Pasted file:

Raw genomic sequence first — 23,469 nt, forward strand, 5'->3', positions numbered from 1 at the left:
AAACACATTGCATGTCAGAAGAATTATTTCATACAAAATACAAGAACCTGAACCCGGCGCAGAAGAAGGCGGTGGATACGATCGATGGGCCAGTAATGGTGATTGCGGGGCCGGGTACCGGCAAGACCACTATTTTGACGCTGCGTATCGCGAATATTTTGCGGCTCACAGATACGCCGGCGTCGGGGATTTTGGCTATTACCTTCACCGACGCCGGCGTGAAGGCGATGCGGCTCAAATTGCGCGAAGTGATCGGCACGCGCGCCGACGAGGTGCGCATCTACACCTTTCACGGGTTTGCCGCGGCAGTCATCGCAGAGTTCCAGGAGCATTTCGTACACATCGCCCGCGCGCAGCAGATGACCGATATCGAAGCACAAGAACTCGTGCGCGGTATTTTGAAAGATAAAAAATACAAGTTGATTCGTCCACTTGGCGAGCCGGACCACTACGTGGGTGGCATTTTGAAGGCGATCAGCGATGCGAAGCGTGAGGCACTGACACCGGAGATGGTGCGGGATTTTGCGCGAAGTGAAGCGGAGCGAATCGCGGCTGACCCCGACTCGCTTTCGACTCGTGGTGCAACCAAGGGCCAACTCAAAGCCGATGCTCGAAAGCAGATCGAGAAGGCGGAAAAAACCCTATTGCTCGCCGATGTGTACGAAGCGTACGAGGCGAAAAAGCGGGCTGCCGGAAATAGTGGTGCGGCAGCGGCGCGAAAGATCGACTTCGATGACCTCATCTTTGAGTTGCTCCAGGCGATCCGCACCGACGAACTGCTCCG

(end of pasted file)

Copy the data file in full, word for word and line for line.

Raw genomic sequence first — 23,469 nt, forward strand, 5'->3', positions numbered from 1 at the left:
AAACACATTGCATGTCAGAAGAATTATTTCATACAAAATACAAGAACCTGAACCCGGCGCAGAAGAAGGCGGTGGATACGATCGATGGGCCAGTAATGGTGATTGCGGGGCCGGGTACCGGCAAGACCACTATTTTGACGCTGCGTATCGCGAATATTTTGCGGCTCACAGATACGCCGGCGTCGGGGATTTTGGCTATTACCTTCACCGACGCCGGCGTGAAGGCGATGCGGCTCAAATTGCGCGAAGTGATCGGCACGCGCGCCGACGAGGTGCGCATCTACACCTTTCACGGGTTTGCCGCGGCAGTCATCGCAGAGTTCCAGGAGCATTTCGTACACATCGCCCGCGCGCAGCAGATGACCGATATCGAAGCACAAGAACTCGTGCGCGGTATTTTGAAAGATAAAAAATACAAGTTGATTCGTCCACTTGGCGAGCCGGACCACTACGTGGGTGGCATTTTGAAGGCGATCAGCGATGCGAAGCGTGAGGCACTGACACCGGAGATGGTGCGGGATTTTGCGCGAAGTGAAGCGGAGCGAATCGCGGCTGACCCCGACTCGCTTTCGACTCGTGGTGCAACCAAGGGCCAACTCAAAGCCGATGCTCGAAAGCAGATCGAGAAGGCGGAAAAAACCCTATTGCTCGCCGATGTGTACGAAGCGTACGAGGCGAAAAAGCGGGCTGCCGGAAATAGTGGTGCGGCAGCGGCGCGAAAGATCGACTTCGATGACCTCATCTTTGAGTTGCTCCAGGCGATCCGCACCGACGAACTGCTCCG